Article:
Learning about the world of work forms a key part of the school curriculum, and employment rights are an important part of career education for young people at school, particularly in their senior phase.
We support the Scottish Trades Union Congress programme, unions into schools, which helps young people understand the importance of workers’ rights and the role that is played by trade unions in the modern workplace. The programme has delivered 125 classroom sessions since March 2019.
Bodies such as the Advisory, Conciliation and Arbitration Service, Citizens Advice Scotland and trade unions can play an important role in advising young people on their workplace rights.
The cabinet secretary is right to credit the STUC for the excellent work that its unions into schools programme does. However, it reaches only a small number of schools and a small fraction of school students in Scotland.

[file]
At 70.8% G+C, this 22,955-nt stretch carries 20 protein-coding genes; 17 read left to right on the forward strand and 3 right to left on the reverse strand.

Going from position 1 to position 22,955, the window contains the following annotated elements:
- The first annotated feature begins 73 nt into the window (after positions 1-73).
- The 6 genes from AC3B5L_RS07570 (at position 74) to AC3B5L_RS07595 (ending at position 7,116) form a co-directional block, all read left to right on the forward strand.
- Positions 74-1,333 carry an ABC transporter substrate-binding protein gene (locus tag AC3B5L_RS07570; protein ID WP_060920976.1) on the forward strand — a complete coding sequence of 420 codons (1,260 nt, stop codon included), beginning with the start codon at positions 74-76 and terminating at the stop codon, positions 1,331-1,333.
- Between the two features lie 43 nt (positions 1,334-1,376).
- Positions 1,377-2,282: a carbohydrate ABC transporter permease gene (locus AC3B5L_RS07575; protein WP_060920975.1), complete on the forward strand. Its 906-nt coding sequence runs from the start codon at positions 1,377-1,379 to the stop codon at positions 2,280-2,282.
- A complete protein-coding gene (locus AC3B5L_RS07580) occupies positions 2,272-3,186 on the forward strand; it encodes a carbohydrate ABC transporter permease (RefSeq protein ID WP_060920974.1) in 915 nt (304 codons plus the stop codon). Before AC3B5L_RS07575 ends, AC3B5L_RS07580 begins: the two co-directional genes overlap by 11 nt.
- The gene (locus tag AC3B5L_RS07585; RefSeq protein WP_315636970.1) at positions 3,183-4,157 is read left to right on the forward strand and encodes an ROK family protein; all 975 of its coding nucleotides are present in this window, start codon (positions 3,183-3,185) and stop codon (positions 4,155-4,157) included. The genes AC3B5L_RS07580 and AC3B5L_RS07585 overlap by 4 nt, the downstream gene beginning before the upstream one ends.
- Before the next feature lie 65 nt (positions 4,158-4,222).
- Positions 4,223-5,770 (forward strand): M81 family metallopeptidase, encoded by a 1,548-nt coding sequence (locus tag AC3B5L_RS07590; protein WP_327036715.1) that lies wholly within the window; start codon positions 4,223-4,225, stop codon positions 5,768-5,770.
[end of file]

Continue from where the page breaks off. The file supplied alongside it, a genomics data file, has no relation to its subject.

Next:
With zero-hours contracts on the rise, poverty wages and bogus self-employment, will the cabinet secretary commit to ensuring that all young people in Scotland, before they leave school, learn about not just employability skills, but their rights at work as well?
As I indicated in my first answer to Ross Greer, those issues about the world of work in relation to employment rights are an important part of career education, which we believe is an entitlement of young people through the broad general education and into the senior phase. Outwith the specific and targeted work of the unions into schools programme that the STUC provides—and which we support—there is every opportunity in the curriculum for young people to understand those issues. I am very happy to reflect on those issues and on how we can make sure that more and more young people are aware of those questions in the school curriculum.